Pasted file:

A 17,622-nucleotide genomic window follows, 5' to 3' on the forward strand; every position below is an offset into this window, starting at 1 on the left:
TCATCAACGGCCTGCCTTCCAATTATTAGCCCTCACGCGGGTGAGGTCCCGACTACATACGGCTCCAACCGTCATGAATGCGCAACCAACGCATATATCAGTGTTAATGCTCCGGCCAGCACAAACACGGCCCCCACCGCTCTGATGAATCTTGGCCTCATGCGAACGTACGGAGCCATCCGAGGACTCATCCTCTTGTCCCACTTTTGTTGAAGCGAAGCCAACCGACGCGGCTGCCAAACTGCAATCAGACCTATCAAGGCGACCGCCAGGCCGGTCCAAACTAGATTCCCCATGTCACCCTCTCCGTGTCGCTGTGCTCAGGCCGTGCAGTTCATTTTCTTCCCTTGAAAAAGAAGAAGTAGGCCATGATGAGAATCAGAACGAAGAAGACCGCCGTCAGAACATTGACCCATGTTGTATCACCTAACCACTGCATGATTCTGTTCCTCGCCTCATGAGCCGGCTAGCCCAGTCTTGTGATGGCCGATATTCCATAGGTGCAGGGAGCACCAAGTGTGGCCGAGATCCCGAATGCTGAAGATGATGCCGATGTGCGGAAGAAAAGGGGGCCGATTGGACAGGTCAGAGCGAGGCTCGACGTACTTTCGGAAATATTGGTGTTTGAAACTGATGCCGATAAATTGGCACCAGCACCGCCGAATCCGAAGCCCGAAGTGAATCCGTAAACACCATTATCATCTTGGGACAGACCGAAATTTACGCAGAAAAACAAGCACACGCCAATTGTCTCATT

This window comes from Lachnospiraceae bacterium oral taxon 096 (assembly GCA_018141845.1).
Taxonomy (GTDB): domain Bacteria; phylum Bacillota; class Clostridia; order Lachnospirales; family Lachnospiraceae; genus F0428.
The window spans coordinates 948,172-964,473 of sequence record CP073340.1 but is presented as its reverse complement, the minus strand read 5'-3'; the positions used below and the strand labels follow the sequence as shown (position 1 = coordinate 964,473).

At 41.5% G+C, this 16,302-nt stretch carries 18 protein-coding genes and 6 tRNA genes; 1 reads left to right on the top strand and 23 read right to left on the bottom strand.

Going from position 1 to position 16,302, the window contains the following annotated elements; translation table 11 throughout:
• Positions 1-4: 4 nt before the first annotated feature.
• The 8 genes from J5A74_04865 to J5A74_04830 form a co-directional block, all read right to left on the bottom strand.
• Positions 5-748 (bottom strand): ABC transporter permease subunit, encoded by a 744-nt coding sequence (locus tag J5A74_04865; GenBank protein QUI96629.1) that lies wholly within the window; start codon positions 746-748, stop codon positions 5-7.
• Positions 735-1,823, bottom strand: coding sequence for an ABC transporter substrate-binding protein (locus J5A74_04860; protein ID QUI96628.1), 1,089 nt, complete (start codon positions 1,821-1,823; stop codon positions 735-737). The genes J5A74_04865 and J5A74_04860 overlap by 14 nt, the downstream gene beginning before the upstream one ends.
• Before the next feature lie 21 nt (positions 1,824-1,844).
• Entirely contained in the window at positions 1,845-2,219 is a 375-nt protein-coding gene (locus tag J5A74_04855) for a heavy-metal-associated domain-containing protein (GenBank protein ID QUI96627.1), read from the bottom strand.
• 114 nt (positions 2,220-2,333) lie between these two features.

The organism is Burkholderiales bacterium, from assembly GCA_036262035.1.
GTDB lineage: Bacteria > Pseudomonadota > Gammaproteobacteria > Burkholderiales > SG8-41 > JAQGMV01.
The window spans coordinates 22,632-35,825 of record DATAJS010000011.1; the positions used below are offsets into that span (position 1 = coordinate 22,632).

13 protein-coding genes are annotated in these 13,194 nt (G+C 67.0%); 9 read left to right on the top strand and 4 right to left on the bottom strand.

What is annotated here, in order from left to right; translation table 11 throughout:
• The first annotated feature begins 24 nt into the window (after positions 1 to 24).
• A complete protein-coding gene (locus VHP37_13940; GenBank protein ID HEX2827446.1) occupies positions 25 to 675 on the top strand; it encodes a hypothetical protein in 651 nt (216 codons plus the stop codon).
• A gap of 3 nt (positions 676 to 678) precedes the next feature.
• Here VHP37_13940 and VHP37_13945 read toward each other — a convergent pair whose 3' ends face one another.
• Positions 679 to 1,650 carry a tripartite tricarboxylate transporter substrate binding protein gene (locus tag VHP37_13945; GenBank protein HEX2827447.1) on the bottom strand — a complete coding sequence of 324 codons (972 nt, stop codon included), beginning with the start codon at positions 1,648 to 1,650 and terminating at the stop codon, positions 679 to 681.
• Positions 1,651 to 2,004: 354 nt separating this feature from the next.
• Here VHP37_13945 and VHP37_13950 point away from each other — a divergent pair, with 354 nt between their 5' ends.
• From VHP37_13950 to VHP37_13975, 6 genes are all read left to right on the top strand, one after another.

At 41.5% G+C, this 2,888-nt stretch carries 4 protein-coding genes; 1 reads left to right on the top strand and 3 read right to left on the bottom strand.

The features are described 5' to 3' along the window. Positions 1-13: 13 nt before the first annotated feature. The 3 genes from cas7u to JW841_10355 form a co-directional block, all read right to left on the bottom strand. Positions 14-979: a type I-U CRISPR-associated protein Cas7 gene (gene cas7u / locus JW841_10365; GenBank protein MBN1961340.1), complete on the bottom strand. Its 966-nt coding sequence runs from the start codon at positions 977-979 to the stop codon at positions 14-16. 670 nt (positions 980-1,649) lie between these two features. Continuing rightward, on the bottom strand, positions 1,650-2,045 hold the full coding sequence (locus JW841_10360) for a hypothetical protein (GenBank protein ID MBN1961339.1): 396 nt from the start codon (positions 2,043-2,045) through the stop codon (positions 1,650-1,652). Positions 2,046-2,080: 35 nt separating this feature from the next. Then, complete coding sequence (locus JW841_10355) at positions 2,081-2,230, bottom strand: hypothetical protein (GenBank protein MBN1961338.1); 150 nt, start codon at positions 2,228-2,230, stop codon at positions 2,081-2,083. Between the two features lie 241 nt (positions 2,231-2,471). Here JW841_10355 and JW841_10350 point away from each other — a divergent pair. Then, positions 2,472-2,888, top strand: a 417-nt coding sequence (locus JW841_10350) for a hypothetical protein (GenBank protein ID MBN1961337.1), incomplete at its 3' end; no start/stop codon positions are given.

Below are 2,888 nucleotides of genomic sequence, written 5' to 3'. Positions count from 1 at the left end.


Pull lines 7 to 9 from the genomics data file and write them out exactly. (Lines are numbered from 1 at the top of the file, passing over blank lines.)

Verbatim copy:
Going from position 1 to position 16,302, the window contains the following annotated elements; translation table 11 throughout:
• Positions 1-4: 4 nt before the first annotated feature.
• The 8 genes from J5A74_04865 to J5A74_04830 form a co-directional block, all read right to left on the bottom strand.